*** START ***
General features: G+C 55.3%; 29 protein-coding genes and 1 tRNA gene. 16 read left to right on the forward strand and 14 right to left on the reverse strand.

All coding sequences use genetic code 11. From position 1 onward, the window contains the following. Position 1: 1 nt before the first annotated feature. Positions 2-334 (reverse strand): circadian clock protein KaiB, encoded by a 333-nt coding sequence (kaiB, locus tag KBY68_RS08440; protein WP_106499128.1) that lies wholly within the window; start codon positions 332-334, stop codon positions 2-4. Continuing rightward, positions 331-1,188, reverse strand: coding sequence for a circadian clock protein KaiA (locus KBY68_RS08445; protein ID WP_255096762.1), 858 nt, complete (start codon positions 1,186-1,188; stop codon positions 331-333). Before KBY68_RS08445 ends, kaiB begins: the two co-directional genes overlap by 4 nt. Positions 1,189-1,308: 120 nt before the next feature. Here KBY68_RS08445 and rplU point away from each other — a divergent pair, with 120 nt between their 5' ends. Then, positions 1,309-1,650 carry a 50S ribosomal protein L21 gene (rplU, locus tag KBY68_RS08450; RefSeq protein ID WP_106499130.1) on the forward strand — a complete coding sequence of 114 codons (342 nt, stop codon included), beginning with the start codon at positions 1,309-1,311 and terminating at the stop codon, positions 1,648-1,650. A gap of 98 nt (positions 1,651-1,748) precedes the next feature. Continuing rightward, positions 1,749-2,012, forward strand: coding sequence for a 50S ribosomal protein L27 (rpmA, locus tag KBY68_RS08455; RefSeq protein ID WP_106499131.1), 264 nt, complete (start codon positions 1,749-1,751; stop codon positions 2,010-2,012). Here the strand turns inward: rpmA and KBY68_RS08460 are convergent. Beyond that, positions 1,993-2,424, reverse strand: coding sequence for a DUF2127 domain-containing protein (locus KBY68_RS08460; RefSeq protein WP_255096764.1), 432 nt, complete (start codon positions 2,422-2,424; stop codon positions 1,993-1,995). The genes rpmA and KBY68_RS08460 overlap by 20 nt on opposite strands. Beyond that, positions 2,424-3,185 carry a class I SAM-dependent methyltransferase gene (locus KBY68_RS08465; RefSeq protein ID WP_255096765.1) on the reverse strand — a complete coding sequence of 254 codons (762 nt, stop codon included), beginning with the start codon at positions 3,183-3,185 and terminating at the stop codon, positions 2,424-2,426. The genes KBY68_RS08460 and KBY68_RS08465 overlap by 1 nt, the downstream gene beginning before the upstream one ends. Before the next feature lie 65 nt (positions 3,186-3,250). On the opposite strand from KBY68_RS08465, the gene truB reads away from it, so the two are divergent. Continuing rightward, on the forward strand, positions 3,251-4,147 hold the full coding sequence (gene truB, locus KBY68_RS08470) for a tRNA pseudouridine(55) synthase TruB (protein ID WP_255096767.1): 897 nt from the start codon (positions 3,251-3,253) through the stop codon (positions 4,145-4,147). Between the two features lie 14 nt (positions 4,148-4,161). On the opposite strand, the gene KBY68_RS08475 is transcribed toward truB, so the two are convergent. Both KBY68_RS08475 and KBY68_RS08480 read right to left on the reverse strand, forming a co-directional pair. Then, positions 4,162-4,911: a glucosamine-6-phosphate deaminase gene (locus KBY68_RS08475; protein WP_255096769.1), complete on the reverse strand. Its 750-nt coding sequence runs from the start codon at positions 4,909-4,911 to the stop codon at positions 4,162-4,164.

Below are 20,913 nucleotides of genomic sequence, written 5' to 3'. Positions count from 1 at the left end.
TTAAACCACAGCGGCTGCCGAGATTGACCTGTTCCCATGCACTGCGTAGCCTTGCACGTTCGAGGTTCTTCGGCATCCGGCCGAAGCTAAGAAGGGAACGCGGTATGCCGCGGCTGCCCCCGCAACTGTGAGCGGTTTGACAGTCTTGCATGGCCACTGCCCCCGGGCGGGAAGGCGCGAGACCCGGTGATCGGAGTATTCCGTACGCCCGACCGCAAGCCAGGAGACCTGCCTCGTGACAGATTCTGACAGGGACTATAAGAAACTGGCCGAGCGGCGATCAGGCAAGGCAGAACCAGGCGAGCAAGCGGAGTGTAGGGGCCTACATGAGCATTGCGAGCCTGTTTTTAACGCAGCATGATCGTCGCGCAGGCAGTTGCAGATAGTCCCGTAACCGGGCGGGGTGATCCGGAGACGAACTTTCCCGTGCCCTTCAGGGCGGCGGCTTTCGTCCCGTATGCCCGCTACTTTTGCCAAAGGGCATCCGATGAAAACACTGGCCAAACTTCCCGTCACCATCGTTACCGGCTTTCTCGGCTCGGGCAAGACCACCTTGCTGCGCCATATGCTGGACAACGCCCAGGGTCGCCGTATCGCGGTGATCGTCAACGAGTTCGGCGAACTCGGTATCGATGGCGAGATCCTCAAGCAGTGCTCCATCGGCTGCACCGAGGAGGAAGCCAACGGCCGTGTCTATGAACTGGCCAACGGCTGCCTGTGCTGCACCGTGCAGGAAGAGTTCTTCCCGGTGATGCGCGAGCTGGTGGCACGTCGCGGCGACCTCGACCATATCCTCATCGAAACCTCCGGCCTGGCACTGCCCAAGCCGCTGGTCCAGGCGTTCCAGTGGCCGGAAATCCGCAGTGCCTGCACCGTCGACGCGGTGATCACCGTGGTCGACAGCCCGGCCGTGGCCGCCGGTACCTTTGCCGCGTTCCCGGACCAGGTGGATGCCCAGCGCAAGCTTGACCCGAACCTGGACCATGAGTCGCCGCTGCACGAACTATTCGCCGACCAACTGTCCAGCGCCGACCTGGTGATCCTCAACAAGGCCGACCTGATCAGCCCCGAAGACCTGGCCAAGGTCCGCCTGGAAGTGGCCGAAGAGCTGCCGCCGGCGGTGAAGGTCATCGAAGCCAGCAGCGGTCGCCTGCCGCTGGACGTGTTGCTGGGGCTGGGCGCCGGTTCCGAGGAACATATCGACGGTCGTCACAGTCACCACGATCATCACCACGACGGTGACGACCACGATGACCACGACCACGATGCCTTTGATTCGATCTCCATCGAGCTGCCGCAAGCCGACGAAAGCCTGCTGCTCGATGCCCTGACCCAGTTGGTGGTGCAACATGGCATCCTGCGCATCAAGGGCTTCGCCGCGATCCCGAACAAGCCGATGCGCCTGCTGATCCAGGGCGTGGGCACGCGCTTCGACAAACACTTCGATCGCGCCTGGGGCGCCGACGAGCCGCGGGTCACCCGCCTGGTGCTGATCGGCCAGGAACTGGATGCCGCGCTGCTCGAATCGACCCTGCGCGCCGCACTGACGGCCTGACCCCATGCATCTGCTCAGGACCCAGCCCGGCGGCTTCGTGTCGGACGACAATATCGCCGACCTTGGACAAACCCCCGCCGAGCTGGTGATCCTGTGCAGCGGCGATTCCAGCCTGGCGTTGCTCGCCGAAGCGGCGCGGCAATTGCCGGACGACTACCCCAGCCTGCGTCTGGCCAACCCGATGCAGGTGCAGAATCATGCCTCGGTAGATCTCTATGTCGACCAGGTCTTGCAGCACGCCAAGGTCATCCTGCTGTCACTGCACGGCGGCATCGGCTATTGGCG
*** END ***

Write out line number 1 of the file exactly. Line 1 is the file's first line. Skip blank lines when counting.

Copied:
General features: G+C 55.3%; 29 protein-coding genes and 1 tRNA gene. 16 read left to right on the forward strand and 14 right to left on the reverse strand.